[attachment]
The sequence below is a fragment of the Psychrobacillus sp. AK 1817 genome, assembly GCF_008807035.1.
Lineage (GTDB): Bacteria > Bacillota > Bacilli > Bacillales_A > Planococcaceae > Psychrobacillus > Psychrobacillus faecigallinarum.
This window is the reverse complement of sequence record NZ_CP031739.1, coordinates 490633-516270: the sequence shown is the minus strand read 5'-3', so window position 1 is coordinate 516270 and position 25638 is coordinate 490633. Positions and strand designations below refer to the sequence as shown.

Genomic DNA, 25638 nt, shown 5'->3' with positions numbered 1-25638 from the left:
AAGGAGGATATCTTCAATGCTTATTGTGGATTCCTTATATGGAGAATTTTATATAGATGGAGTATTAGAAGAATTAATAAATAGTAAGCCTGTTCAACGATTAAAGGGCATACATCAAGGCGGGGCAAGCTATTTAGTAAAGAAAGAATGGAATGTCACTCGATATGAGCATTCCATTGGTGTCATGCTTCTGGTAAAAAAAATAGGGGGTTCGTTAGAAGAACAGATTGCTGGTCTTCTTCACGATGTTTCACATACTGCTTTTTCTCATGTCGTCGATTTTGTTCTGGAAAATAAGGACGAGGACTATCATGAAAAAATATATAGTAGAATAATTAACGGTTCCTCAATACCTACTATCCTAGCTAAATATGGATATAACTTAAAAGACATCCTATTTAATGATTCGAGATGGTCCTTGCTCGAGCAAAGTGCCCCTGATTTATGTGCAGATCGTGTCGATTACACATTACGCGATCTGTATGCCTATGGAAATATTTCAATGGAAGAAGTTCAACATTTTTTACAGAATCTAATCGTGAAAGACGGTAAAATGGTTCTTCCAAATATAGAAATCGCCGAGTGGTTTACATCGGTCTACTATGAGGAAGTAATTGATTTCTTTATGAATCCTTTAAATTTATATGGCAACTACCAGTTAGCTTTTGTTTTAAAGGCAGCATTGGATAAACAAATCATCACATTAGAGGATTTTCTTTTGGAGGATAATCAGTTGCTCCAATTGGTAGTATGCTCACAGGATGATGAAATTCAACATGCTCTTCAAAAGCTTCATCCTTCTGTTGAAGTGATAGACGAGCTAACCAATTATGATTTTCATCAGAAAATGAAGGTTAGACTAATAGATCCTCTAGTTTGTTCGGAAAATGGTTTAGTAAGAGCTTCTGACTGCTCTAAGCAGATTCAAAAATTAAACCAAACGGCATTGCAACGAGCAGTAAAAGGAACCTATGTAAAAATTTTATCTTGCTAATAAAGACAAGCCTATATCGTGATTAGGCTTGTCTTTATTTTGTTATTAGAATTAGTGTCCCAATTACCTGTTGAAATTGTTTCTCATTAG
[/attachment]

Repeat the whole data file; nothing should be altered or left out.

The sequence below is a fragment of the Psychrobacillus sp. AK 1817 genome, assembly GCF_008807035.1.
Lineage (GTDB): Bacteria > Bacillota > Bacilli > Bacillales_A > Planococcaceae > Psychrobacillus > Psychrobacillus faecigallinarum.
This window is the reverse complement of sequence record NZ_CP031739.1, coordinates 490633-516270: the sequence shown is the minus strand read 5'-3', so window position 1 is coordinate 516270 and position 25638 is coordinate 490633. Positions and strand designations below refer to the sequence as shown.

Genomic DNA, 25638 nt, shown 5'->3' with positions numbered 1-25638 from the left:
AAGGAGGATATCTTCAATGCTTATTGTGGATTCCTTATATGGAGAATTTTATATAGATGGAGTATTAGAAGAATTAATAAATAGTAAGCCTGTTCAACGATTAAAGGGCATACATCAAGGCGGGGCAAGCTATTTAGTAAAGAAAGAATGGAATGTCACTCGATATGAGCATTCCATTGGTGTCATGCTTCTGGTAAAAAAAATAGGGGGTTCGTTAGAAGAACAGATTGCTGGTCTTCTTCACGATGTTTCACATACTGCTTTTTCTCATGTCGTCGATTTTGTTCTGGAAAATAAGGACGAGGACTATCATGAAAAAATATATAGTAGAATAATTAACGGTTCCTCAATACCTACTATCCTAGCTAAATATGGATATAACTTAAAAGACATCCTATTTAATGATTCGAGATGGTCCTTGCTCGAGCAAAGTGCCCCTGATTTATGTGCAGATCGTGTCGATTACACATTACGCGATCTGTATGCCTATGGAAATATTTCAATGGAAGAAGTTCAACATTTTTTACAGAATCTAATCGTGAAAGACGGTAAAATGGTTCTTCCAAATATAGAAATCGCCGAGTGGTTTACATCGGTCTACTATGAGGAAGTAATTGATTTCTTTATGAATCCTTTAAATTTATATGGCAACTACCAGTTAGCTTTTGTTTTAAAGGCAGCATTGGATAAACAAATCATCACATTAGAGGATTTTCTTTTGGAGGATAATCAGTTGCTCCAATTGGTAGTATGCTCACAGGATGATGAAATTCAACATGCTCTTCAAAAGCTTCATCCTTCTGTTGAAGTGATAGACGAGCTAACCAATTATGATTTTCATCAGAAAATGAAGGTTAGACTAATAGATCCTCTAGTTTGTTCGGAAAATGGTTTAGTAAGAGCTTCTGACTGCTCTAAGCAGATTCAAAAATTAAACCAAACGGCATTGCAACGAGCAGTAAAAGGAACCTATGTAAAAATTTTATCTTGCTAATAAAGACAAGCCTATATCGTGATTAGGCTTGTCTTTATTTTGTTATTAGAATTAGTGTCCCAATTACCTGTTGAAATTGTTTCTCATTAG